Last Updated on January 25, 2017 by Dave Schoenbeck
A friend forwarded to me a Harvard Business Review article titled the “The Focused Leader” written by Professor Daniel Goleman. It was an interesting report about the focus of leaders, but I was struck by an understated, secondary mention about strategy that hit me with a mallet. “Any business school course on strategy will give you the two main elements: exploitation of your current advantage and exploration for new ones.” Let’s first focus on the two action words, “exploitation and exploration”. Those two words, as it relates to our strategy responsibilities, is what made me think about writing this post. When I work with CEOs, one of the most difficult projects is how we can identify and exploit our unique selling proposition. Our viewpoint on our point of differentiation is frequently muddled and clouded by our personal opinions, recent customer feedback from the whiners, and a parochial viewpoint from valued staff members. My point is that we need real clarity, courage, and abounding enthusiasm to define and then defend what attributes makes our firm truly different. Another real opportunity that is over-looked is to devote time and energy to exploring new advantages. This is actually the hardest task for the leader, because it is a Greenfield of creativity and we are chained to our past success and legacy cashflow. Because it is uncomfortable, risky, and out of favor in most companies, we subordinate this important job.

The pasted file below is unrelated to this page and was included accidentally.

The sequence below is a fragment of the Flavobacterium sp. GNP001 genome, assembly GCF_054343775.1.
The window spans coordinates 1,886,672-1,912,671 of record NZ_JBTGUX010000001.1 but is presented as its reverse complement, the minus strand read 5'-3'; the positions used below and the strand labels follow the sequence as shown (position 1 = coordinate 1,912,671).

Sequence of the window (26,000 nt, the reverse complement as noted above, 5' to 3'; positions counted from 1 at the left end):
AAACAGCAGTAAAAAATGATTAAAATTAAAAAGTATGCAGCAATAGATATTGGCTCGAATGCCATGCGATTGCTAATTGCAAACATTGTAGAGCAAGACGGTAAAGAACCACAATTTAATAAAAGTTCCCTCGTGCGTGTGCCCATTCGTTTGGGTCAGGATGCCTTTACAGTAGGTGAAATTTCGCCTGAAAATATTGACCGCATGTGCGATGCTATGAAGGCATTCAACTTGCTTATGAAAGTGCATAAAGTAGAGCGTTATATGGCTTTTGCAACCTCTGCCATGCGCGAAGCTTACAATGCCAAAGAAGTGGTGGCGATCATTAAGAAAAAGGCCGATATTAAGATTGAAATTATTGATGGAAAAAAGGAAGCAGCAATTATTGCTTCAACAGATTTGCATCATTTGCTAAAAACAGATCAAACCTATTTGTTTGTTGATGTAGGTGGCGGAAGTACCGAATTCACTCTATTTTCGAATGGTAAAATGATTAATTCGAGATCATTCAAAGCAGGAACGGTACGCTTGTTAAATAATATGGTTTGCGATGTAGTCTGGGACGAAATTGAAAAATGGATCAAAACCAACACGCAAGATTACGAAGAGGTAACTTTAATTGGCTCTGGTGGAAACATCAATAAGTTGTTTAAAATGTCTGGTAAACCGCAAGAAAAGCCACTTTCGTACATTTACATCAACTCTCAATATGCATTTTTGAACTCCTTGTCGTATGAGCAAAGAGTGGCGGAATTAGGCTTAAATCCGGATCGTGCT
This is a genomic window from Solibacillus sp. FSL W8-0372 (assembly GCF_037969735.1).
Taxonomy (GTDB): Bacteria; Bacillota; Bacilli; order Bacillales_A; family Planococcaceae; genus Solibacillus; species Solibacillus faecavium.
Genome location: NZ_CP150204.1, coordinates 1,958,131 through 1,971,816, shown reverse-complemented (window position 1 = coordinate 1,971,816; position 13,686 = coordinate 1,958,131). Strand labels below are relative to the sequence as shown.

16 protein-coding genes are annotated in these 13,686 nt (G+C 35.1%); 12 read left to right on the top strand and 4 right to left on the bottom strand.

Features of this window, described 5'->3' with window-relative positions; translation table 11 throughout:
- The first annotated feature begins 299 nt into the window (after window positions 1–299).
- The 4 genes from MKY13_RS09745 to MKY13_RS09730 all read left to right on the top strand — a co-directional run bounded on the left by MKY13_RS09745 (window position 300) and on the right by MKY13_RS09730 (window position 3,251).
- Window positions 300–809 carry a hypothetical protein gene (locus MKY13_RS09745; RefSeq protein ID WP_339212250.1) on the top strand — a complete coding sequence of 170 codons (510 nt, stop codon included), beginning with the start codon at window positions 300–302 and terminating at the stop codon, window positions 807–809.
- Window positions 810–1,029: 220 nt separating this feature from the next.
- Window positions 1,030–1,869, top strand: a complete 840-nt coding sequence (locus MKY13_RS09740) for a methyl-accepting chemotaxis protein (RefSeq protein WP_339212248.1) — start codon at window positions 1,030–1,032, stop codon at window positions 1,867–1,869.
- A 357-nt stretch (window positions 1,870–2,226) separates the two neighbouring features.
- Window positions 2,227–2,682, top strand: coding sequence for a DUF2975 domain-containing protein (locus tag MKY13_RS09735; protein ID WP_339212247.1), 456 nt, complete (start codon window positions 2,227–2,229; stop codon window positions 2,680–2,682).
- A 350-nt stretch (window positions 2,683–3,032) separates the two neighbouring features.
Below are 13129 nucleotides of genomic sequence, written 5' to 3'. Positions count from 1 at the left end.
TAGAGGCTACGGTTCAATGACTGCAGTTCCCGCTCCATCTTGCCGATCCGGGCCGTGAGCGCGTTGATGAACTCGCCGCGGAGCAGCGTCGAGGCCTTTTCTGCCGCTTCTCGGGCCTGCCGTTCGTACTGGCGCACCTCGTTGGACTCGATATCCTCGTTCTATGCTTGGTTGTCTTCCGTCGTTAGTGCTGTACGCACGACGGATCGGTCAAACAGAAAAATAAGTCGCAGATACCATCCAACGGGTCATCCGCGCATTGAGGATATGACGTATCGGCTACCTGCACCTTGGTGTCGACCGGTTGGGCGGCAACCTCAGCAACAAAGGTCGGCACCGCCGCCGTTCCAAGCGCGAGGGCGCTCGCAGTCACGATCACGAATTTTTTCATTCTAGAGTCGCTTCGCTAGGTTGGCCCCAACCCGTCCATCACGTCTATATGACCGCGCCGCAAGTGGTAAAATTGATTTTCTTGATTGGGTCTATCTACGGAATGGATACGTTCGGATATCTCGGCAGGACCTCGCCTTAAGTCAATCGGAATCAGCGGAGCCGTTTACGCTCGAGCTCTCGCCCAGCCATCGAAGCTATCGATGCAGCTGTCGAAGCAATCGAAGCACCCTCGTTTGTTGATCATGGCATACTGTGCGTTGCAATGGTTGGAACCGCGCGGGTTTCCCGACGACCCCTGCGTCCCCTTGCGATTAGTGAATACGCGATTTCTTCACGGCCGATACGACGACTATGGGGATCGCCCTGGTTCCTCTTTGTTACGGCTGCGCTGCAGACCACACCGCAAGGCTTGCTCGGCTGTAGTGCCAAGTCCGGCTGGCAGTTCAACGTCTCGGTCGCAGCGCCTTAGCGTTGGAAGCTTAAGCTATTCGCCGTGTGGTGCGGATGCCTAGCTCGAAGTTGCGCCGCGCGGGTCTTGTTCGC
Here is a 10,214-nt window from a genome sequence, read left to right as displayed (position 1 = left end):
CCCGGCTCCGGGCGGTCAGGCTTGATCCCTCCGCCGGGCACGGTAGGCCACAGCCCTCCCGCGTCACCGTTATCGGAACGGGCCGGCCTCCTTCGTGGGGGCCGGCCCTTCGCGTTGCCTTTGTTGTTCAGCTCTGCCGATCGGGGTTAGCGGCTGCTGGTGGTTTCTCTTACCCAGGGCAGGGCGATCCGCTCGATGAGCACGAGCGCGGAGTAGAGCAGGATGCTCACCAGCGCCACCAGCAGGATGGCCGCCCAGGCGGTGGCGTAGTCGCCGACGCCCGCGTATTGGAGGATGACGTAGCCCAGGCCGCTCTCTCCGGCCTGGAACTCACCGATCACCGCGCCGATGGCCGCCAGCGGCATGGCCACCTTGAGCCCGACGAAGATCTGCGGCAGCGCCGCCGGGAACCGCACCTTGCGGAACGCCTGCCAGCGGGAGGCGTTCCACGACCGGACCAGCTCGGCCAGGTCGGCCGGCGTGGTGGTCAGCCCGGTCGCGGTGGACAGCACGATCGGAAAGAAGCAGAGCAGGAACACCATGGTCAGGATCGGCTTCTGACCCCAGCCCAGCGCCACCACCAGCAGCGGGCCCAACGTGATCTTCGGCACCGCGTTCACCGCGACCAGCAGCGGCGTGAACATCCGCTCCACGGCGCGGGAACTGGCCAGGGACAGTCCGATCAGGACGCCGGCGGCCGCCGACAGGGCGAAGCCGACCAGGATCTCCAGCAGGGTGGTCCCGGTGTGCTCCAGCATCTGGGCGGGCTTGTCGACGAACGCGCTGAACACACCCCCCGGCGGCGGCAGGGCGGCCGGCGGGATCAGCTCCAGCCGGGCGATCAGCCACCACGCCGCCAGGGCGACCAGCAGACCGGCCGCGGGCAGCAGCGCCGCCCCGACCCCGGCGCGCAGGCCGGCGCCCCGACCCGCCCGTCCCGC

My challenge to you as the CEO is… you should:
- Courageously explore new markets
- Vigorously probe the competition for weaknesses and opportunities
- Find the internal capability and capacity weaknesses
- Identify and carve out new niches
- Experiment, and test and measure results
- Exploit opportunities
- Fight the internal tide that everything is OK.
- Reposition the business